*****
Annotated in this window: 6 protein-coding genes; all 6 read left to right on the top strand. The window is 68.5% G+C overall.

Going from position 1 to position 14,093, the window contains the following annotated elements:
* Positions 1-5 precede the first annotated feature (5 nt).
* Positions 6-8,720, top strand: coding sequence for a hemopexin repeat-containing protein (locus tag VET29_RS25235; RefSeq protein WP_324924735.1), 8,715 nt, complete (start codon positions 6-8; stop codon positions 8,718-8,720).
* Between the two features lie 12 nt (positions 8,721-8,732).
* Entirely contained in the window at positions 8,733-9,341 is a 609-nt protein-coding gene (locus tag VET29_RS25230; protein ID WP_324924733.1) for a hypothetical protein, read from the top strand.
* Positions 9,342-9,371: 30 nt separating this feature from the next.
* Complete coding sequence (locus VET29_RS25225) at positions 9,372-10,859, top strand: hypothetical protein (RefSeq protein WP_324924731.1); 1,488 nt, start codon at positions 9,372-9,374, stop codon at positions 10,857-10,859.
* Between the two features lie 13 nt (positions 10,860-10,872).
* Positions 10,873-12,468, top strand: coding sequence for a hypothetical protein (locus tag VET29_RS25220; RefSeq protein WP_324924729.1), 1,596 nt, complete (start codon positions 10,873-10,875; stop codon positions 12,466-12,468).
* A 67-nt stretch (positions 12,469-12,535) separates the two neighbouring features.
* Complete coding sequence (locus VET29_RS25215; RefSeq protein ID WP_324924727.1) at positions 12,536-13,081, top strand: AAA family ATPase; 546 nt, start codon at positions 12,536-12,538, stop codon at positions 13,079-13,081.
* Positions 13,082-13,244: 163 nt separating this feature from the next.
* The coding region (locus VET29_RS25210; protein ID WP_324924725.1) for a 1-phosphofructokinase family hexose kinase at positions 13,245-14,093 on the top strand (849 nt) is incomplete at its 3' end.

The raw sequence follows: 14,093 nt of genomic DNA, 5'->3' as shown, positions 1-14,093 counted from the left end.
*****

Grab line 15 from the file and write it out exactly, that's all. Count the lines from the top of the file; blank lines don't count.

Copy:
The raw sequence follows: 14,093 nt of genomic DNA, 5'->3' as shown, positions 1-14,093 counted from the left end.